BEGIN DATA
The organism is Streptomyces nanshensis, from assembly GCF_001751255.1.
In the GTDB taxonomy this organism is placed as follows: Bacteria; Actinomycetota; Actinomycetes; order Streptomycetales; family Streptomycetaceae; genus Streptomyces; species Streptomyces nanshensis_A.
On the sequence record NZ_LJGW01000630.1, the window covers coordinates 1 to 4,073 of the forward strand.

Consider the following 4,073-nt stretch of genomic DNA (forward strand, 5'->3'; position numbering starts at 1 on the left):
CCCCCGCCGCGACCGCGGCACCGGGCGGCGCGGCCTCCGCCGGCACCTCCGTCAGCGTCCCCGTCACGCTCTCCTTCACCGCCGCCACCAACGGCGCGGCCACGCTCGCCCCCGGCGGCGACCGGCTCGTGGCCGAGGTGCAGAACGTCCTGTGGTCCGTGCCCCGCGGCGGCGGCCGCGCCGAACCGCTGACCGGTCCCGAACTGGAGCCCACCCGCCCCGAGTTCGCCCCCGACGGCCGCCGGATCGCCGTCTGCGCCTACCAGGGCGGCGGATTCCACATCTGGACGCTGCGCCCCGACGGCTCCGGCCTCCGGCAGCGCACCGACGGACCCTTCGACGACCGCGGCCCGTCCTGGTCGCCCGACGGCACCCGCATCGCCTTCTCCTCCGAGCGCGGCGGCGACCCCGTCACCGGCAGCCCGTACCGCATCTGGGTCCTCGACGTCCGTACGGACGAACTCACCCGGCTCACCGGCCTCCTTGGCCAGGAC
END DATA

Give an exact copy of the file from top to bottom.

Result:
The organism is Streptomyces nanshensis, from assembly GCF_001751255.1.
In the GTDB taxonomy this organism is placed as follows: Bacteria; Actinomycetota; Actinomycetes; order Streptomycetales; family Streptomycetaceae; genus Streptomyces; species Streptomyces nanshensis_A.
On the sequence record NZ_LJGW01000630.1, the window covers coordinates 1 to 4,073 of the forward strand.

Consider the following 4,073-nt stretch of genomic DNA (forward strand, 5'->3'; position numbering starts at 1 on the left):
CCCCCGCCGCGACCGCGGCACCGGGCGGCGCGGCCTCCGCCGGCACCTCCGTCAGCGTCCCCGTCACGCTCTCCTTCACCGCCGCCACCAACGGCGCGGCCACGCTCGCCCCCGGCGGCGACCGGCTCGTGGCCGAGGTGCAGAACGTCCTGTGGTCCGTGCCCCGCGGCGGCGGCCGCGCCGAACCGCTGACCGGTCCCGAACTGGAGCCCACCCGCCCCGAGTTCGCCCCCGACGGCCGCCGGATCGCCGTCTGCGCCTACCAGGGCGGCGGATTCCACATCTGGACGCTGCGCCCCGACGGCTCCGGCCTCCGGCAGCGCACCGACGGACCCTTCGACGACCGCGGCCCGTCCTGGTCGCCCGACGGCACCCGCATCGCCTTCTCCTCCGAGCGCGGCGGCGACCCCGTCACCGGCAGCCCGTACCGCATCTGGGTCCTCGACGTCCGTACGGACGAACTCACCCGGCTCACCGGCCTCCTTGGCCAGGAC